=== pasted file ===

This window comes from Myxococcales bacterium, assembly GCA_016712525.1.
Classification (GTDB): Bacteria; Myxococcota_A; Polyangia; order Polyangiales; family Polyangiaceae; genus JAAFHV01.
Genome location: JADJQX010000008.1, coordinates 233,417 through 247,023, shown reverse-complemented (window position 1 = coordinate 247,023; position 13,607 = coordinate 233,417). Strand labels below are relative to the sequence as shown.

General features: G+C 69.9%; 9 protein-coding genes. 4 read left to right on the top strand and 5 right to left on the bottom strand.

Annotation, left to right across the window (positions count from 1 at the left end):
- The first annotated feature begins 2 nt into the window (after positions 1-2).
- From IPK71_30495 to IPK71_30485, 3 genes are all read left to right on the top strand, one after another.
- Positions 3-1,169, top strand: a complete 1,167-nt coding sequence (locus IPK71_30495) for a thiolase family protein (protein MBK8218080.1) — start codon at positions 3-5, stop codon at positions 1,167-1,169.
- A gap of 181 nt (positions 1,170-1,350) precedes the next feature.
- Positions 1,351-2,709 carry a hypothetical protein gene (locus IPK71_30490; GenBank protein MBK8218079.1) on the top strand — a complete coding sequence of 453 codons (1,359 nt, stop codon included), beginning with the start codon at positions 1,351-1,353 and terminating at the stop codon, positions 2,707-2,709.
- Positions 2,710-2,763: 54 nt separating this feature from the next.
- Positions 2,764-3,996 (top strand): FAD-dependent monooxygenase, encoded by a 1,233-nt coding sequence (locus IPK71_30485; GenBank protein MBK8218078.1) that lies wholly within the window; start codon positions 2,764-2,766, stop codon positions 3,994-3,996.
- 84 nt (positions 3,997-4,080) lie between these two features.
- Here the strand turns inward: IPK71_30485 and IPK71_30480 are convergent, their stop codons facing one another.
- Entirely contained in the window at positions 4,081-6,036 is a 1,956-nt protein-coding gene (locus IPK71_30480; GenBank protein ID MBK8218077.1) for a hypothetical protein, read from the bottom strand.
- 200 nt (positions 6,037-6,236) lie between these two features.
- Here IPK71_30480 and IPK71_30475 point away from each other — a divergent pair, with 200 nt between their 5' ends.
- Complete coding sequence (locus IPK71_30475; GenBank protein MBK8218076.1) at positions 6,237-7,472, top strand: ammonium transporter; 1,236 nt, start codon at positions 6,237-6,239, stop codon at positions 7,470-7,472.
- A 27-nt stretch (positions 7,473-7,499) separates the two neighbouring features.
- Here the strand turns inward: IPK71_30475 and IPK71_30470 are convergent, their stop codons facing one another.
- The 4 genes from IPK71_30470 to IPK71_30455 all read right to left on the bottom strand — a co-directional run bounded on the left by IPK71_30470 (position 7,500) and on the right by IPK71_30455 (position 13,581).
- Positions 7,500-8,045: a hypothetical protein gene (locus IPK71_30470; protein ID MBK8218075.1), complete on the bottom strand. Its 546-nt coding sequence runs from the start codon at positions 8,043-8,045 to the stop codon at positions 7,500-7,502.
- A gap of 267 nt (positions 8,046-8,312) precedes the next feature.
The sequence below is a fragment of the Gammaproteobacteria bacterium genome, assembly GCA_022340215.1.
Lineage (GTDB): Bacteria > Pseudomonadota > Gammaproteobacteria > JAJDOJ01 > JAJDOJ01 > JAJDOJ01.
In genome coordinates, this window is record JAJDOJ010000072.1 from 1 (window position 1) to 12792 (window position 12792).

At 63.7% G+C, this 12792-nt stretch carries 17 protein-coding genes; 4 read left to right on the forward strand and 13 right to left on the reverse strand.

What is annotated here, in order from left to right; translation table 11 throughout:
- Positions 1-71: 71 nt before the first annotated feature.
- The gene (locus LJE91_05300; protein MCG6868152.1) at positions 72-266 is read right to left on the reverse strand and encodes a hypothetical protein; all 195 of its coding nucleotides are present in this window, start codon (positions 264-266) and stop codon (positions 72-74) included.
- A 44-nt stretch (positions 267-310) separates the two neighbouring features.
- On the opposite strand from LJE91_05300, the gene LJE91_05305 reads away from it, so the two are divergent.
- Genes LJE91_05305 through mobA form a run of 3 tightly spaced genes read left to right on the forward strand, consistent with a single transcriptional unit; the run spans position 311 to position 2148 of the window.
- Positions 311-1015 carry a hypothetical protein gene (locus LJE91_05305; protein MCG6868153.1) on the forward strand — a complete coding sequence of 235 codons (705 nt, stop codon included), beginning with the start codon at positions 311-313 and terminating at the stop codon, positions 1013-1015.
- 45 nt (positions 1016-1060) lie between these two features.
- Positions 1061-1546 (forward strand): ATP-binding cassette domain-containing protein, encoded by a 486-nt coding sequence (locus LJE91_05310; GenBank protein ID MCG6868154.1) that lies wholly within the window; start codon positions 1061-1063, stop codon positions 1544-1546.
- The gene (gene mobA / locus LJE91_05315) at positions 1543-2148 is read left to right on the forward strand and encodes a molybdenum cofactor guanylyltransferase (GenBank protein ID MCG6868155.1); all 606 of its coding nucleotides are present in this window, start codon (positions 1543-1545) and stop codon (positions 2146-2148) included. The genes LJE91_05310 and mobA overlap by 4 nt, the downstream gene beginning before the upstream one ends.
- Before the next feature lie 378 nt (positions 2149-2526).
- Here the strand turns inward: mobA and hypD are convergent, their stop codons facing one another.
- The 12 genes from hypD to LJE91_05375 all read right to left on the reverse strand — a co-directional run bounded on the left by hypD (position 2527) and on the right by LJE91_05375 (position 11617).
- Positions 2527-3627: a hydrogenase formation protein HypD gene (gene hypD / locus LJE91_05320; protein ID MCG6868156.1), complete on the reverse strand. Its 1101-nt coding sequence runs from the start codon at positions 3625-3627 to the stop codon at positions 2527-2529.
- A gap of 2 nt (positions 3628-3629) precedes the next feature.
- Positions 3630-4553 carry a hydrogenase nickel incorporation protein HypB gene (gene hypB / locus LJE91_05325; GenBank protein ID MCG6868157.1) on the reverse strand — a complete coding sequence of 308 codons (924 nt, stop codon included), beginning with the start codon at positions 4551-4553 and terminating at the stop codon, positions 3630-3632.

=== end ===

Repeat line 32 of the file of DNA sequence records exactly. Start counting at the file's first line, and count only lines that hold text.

- On the opposite strand from LJE91_05300, the gene LJE91_05305 reads away from it, so the two are divergent.